“In a car you’re always in a compartment, and because you’re used to it you don’t realize that through that car window everything you see is just more TV. You’re a passive observer and it is all moving by you boringly in a frame. On a cycle the frame is gone. You’re completely in contact with it all. You’re in the scene, not just watching it anymore, and the sense of presence is overwhelming.” ~ Robert M. Pirsig, Zen and the Art of Motorcycle Maintenance: An Inquiry Into Values
Photo of Lucky taken at Lucky Tattoos
Irene and I went for a lovely stroll in Wat Pho and stared in awe at the Reclining Buddha. We also came across two ladies who were dressed up in pretty outfits. They allowed me to take their photos and I promised to share them when I got back to South Africa. So this afternoon when I stared at the 50 GB of photos I brought back with me I thought let me start with where I had made promises to people.
Wikipedia: “Wat Pho (Thai: วัดโพธิ์, IPA: [wát pʰoː]), also spelt Wat Po, is a Buddhist temple complex in the Phra Nakhon District, Bangkok, Thailand. It is on Rattanakosin Island, directly south of the Grand Palace. Known also as the Temple of the Reclining Buddha, its official name is Wat Phra Chetuphon Vimolmangklararm Rajwaramahaviharn (Thai: วัดพระเชตุพนวิมลมังคลารามราชวรมหาวิหาร; rtgs: Wat Phra Chettuphon Wimonmangkhlaram Ratchaworamahawihan; IPA: [wát pʰráʔ tɕʰê:t.tù.pʰon wíʔ.mon.maŋ.kʰlaː.raːm râːt.tɕʰá.wɔː.ráʔ.má.hǎː.wíʔ.hǎːn]). The more commonly known name, Wat Pho, is a contraction its older name Wat Photaram (Thai: วัดโพธาราม; rtgs: Wat Photharam).
The temple is first on the list of six temples in Thailand classed as the highest grade of the first-class royal temples. It is associated with King Rama I who rebuilt the temple complex on an earlier temple site, and became his main temple where some of his ashes are enshrined. The temple was later expanded and extensively renovated by Rama III. The temple complex houses the largest collection of Buddha images in Thailand, including a 46 m long reclining Buddha. The temple was also the earliest centre for public education in Thailand, and still houses a school of Thai medicine. It is known as the birthplace of traditional Thai massage which is still taught and practiced at the temple.“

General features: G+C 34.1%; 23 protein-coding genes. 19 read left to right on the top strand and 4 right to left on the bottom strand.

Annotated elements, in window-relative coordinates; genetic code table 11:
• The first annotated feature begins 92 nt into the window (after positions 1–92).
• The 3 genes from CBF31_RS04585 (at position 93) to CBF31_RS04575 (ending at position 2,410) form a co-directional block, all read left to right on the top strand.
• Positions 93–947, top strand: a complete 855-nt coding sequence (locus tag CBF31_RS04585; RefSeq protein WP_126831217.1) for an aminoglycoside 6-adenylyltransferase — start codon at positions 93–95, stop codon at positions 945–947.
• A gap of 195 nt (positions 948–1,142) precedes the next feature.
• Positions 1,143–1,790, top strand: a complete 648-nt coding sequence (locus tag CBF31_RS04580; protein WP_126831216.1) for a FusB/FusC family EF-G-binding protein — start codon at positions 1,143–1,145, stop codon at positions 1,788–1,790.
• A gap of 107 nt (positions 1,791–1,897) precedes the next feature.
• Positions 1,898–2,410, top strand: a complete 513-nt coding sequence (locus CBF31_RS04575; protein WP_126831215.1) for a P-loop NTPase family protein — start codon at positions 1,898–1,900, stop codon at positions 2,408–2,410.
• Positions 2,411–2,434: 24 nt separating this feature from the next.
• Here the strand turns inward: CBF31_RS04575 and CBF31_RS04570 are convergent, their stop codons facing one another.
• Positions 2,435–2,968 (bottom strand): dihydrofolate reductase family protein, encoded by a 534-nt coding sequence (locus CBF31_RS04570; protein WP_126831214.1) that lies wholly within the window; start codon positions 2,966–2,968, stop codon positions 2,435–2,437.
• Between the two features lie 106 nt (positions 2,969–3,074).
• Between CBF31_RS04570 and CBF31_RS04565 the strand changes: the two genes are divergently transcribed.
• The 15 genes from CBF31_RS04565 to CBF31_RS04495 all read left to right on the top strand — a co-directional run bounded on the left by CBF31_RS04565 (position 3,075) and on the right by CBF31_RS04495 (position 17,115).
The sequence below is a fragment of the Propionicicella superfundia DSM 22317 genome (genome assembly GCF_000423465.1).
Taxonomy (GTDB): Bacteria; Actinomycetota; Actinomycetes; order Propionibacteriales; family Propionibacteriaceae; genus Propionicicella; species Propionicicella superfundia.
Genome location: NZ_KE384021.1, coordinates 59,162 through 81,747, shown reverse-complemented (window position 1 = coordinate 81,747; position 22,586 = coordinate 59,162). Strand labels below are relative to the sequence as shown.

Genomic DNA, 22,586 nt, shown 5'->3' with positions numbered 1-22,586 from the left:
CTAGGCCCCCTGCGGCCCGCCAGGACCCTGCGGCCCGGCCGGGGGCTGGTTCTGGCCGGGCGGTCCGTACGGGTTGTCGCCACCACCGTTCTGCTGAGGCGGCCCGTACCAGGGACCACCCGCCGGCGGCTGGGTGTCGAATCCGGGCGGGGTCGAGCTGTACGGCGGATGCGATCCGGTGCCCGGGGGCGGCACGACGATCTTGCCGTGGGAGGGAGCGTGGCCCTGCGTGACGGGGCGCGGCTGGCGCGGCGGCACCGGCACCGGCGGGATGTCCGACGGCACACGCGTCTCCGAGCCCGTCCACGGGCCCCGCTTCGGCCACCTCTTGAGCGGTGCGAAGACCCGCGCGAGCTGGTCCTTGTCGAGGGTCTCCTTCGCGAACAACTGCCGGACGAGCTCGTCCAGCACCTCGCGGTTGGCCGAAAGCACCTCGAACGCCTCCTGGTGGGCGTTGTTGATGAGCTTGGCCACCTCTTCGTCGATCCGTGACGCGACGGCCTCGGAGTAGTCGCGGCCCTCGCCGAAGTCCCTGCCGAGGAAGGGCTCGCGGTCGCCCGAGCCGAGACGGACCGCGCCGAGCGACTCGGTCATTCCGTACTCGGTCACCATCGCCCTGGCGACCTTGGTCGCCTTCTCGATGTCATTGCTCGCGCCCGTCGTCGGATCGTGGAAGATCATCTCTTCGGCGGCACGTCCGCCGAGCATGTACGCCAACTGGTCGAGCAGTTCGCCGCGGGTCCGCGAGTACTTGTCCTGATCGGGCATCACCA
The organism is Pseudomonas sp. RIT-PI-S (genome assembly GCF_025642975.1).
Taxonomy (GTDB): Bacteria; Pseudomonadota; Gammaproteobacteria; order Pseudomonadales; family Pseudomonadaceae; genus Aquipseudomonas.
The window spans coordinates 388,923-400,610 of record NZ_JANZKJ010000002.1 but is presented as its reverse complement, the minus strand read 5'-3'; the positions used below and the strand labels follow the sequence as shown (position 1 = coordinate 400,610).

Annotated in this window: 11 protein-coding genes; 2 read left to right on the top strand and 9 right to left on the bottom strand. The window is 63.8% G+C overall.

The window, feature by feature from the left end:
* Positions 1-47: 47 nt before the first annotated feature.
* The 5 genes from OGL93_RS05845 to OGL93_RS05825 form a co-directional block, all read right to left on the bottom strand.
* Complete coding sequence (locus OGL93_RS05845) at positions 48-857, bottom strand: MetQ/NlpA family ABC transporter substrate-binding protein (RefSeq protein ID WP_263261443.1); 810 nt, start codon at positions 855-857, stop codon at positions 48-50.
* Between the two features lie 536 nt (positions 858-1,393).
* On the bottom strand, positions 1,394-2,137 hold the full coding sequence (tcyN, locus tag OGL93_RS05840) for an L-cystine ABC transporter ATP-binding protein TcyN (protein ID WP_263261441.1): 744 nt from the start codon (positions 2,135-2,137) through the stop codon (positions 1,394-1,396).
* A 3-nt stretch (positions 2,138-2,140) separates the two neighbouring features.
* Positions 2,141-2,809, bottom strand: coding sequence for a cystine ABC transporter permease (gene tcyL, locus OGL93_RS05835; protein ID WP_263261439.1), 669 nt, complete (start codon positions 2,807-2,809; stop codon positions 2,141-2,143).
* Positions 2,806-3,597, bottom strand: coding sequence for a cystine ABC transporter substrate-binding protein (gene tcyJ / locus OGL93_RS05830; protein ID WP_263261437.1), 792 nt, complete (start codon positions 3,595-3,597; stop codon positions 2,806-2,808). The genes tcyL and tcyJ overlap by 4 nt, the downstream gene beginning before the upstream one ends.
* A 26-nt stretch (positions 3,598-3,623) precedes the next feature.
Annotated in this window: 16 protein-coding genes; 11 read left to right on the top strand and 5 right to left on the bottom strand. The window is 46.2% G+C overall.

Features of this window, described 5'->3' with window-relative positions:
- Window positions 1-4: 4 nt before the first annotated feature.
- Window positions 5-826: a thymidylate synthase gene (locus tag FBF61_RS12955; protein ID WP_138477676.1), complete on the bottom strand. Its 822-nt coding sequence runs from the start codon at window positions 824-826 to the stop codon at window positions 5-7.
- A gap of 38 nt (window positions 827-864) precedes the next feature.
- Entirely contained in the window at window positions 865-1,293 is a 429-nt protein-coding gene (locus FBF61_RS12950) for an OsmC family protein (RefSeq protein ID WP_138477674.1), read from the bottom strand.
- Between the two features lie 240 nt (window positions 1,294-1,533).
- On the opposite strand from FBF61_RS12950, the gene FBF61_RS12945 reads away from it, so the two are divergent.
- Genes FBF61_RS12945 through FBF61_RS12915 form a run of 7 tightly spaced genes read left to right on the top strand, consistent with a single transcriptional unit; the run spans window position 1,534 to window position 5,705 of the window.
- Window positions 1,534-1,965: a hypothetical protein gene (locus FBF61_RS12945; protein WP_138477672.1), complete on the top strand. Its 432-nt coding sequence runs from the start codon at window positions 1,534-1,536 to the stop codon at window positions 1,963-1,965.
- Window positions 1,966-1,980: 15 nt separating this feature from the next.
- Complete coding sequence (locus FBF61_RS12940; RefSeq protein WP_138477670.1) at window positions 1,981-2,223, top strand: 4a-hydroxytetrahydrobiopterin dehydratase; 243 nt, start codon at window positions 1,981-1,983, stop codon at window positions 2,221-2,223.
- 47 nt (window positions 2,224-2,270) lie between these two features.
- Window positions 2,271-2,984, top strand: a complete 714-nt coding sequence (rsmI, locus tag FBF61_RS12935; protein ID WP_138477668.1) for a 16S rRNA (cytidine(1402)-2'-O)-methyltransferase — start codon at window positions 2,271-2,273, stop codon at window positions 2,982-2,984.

“Beauty is not in the face; beauty is a light in the heart” – Kahlil Gibran
The dogs and I ambled down to the harbour this morning (10 Oct 2015); armed only with my Samsung South Africa Samsung Mobile Samsung Galaxy Note 4. I got chatting to this happy gent and we did a little photo shoot (background replaced as it was a little dreary at sunrise). His real name is Perry.
Wikipedia: “A beedi (/ˈbiːdiː/; from Hindi: बीड़ी; also spelled bidi or biri) is a thin, Indian cigarette filled with tobacco flake and wrapped in a tendu or possibly even Piliostigma racemosum leaf tied with a string at one end. The name is derived from the Marwari word beeda – a leaf wrapped in betel nuts, herbs, and condiments. A traditional method of tobacco use throughout South Asia and parts of the Middle East, today beedies are popular and inexpensive in India. There, beedi consumption outpaces that of conventional cigarettes. Beedi smoking tends to be associated with a lower social standing, and these tobacco-filled leaves are inexpensive, when compared to regular cigarettes. Those with a high social standing who do smoke beedies often do so out of the public eye.”
I met the chap below near the Chinese fishing nets at Fort Cochin in Kerala. He was smoking a beedi and gladly allowed me to snap a few photos much to the delight of him and his friends. I’m not a smoker but couldn’t resist getting “low down and dirty” with many of the locals during the recent trip – communication jumped a few levels when I lit up my own beedi, sat on the ground, smoked and shared a few stories. Faces lit up, including my own, and we gossiped in half-English as best as we could. If you are ever in this area go stay at Heavenly Homestay,Fortcochin. Enquries: Patrick Bernad – highly recommended!
Canon 6D, 24-105mm, F4, 1/160 sec, ISO 320 – PP LR PS